So how does the cold effect these immune cells? It increases them! Regular cold exposure has been shown to increase white blood cell count, increase cytotoxic T lymphocytes (active in killing cancer cells) and increase other beneficial immune cells as well.

Cryotherapy Increases Metabolism

When the body is exposed to cold, its response is to produce heat. It does this by increasing it’s metabolism, not to produce ATP (your body’s fuel for energy), but to produce heat to warm the body back up. This process is called thermogenesis. Thermogenesis happens in one of two ways. The first is through muscle contractions which result in shivering — this produces heat. The second is non-shivering thermogenesis, that involves the body transferring white adipose tissue cells into the more mitochondria-dense & more metabolically active brown adipose tissue cells. The more Brown Adipose Tissue your body has, the more fat your body will burn.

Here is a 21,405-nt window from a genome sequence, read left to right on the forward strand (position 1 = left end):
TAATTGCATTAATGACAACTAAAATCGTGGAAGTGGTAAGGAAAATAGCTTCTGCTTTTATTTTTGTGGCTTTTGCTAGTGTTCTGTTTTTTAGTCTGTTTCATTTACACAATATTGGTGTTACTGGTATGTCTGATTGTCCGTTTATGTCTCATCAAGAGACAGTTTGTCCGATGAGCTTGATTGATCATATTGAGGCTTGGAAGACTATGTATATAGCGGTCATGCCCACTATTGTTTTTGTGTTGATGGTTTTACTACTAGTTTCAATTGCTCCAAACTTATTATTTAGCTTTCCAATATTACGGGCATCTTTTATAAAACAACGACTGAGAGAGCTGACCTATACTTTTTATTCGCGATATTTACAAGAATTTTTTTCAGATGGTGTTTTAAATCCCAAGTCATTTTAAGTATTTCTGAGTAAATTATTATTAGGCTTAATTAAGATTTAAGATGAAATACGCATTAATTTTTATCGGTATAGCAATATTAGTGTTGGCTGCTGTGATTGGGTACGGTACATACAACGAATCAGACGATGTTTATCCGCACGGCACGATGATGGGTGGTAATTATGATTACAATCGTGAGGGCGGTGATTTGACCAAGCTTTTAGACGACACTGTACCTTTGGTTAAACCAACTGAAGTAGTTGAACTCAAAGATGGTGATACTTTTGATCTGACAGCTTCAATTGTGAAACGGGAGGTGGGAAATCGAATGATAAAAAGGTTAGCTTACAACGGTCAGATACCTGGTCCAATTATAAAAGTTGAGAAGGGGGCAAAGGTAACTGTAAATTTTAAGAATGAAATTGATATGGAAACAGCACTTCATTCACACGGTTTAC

Cryotherapy Increases Antioxidant Activity

Another one of those pesky, self-harming substances that your body produces during several processes including metabolism is Reactive Oxygen Species (ROS). ROS are great for damaging any and all kind of cells in the body, including DNA. As stated previously, ROS will always be present in the body; this is normal. The important factor is how the body responds to the damage cause by ROS. ROS are key players in the aging process and preventing damage from ROS not only means extending cell and DNA lifespan but also means staying cancer free.

So how can we keep these nasty ROS from wreaking too much havoc? You guessed it, cryotherapy. Cold exposure has been shown to activate invaluable naturally occurring genetic anti-oxidizing systems (these are much more powerful than supplemental antioxidants).

One important thing to note here is that in regards to anti-oxidizing enzyme activity, it was shown to take multiple sessions of whole body cryotherapy to activate these enzymes. AKA the more cryotherapy sessions done, the more activation of these beneficial enzymes.

Cold Shock Proteins: The Brain Repairmen